Philosopher Rebecca Newberger Goldstein discusses her new book "Plato at the Googleplex: Why Philosophy Won't Go Away."
The members of Chiddy Bang are definitely among the most entertaining guests we’ve had on the show.
When we opened the connection from our studio to theirs to start the interview, they were already riffing rap songs and joking about music. That’s how the interview started, and how it continued pretty much the whole time.
Chiddy Bang is Chidera “Chiddy” Anamege and Noah “Xaphoon Jones” Beresin, two guys who met when they were students at Drexel University in Philadelphia. They started sampling everything from Radiohead to Tom Waits, and in 2010 had a flash of Internet fame when they sampled the song “Kids” by the indie group MGMT.
“Basically when we formed in 2008, we were children of that middle era of Kanye West where he takes from French electro and from all kinds of genres so we just wanted to continue that,” Beresin told Here & Now‘s Robin Young.
Not For Young Ears
Now they’re out with their new album “Breakfast,” which has seen mixed reviews. But it’s hard to hear without both tapping a foot, and rushing to cover the ears of any child nearby — barely a minute passes without an expletive.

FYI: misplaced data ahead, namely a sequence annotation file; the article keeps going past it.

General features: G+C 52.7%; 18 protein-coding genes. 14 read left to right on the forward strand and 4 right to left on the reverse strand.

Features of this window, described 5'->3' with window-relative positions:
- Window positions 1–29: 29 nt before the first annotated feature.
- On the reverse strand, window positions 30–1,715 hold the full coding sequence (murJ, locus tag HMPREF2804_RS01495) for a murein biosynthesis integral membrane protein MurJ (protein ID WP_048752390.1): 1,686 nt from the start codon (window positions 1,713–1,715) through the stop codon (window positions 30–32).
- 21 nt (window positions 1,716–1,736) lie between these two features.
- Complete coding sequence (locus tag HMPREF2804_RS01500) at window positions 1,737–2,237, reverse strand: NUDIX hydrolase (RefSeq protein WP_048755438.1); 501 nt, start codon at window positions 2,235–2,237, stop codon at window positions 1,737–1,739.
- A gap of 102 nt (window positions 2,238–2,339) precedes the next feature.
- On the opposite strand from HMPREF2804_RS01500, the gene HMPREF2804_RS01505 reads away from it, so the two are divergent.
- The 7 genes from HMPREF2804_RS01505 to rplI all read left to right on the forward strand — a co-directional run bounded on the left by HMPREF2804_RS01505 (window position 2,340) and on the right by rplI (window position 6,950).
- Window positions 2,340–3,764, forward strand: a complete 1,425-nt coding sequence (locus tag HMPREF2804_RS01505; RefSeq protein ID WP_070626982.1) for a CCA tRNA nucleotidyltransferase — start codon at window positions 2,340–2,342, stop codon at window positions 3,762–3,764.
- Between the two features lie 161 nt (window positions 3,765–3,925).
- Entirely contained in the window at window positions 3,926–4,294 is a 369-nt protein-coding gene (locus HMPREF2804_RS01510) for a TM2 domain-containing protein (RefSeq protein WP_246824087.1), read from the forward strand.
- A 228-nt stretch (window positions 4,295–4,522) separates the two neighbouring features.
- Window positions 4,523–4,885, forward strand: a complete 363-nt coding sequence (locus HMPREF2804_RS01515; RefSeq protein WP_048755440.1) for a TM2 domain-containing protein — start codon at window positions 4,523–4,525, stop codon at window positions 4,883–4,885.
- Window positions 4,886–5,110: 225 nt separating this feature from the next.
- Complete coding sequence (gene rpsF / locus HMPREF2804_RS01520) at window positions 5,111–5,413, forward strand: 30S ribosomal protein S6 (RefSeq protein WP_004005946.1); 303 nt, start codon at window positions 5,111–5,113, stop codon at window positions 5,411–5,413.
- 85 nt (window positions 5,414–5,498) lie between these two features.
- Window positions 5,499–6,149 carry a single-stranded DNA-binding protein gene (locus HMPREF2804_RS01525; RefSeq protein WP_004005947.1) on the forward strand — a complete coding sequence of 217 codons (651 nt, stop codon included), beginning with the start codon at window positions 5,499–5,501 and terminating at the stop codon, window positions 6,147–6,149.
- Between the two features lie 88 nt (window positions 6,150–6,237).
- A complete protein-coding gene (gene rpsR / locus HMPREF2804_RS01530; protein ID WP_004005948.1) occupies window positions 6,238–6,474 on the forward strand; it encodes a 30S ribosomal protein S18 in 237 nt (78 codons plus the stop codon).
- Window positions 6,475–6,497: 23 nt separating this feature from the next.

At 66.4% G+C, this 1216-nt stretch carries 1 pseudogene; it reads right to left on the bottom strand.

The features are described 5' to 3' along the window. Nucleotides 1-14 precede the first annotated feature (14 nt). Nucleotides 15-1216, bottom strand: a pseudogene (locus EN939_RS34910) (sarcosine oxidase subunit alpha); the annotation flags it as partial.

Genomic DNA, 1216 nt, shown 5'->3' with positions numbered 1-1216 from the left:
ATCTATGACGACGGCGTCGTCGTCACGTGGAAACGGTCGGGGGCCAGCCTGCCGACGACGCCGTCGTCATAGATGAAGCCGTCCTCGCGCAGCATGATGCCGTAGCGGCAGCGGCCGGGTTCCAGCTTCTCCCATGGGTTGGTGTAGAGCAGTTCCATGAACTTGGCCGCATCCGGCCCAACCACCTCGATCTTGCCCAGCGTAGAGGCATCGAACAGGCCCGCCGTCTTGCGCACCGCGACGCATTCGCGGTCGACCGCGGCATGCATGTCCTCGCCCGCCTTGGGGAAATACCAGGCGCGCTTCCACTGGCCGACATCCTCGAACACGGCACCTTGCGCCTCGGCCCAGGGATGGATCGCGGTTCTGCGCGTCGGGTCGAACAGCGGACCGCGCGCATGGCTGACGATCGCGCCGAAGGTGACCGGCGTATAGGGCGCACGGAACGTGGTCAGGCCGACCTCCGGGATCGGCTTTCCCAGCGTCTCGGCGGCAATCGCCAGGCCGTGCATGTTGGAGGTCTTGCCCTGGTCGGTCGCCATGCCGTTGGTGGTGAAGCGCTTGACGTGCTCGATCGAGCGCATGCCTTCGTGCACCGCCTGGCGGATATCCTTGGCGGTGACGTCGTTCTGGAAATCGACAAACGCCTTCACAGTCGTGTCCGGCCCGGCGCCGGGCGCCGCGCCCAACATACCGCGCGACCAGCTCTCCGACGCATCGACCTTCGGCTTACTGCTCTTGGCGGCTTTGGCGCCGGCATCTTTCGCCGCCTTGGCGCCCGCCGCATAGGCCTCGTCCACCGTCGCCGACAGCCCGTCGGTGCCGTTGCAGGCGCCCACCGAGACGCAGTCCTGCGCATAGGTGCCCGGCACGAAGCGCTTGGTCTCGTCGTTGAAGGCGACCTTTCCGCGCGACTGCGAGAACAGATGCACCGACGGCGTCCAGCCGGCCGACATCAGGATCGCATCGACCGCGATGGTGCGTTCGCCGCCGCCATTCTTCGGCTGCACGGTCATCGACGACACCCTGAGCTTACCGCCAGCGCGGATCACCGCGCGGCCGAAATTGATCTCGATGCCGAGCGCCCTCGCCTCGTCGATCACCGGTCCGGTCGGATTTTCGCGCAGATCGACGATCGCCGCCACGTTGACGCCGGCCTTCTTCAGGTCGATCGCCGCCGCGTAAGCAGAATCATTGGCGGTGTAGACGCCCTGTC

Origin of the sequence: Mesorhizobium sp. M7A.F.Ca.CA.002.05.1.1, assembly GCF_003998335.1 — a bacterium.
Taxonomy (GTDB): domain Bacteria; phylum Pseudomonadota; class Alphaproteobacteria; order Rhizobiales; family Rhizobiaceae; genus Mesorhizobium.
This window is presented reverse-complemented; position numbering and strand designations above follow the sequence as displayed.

“There’s people that are way way more explicit,” Anamege said. “I don’t think I have a foul mouth, but at the end of the day you don’t know what to expect when I go into the [recording] booth late at night.”
Rapping For 9+ Hours
One of the group’s more unique claims to fame came in 2011, when Anamege broke the world record for longest freestyle: He did not stop rapping for 9 hours, 18 minutes and 22 seconds.
“I had fans Tweeting topics to me, so it was constant things to draw from,” Anamege said. “We just got it done. I was exhausted though.”
Anamege’s parents are from Nigeria, and he has visited a number of times. He says the country influences his music and his life here.
“Every time I go back there I always come back with a renewed sense of motivation and dedication because they’re living on nothing out there, but I find generally that they’re more happy with their lives than people over here, and we have everything,” Anamege said.
Beresin said that the Nigeria connection relates to why a lot of their music isn’t focused on the inner city. Addressing Anamege, he said, “I would imagine Chid, it’s hard for you to write about how tough life is in the cities in America when you go back every year and you see it in Nigeria first hand.”
Anamege agreed. “That’s something that I would want to touch on more. Forget talking about what’s going on over here, talk about what’s going on over there,” he said.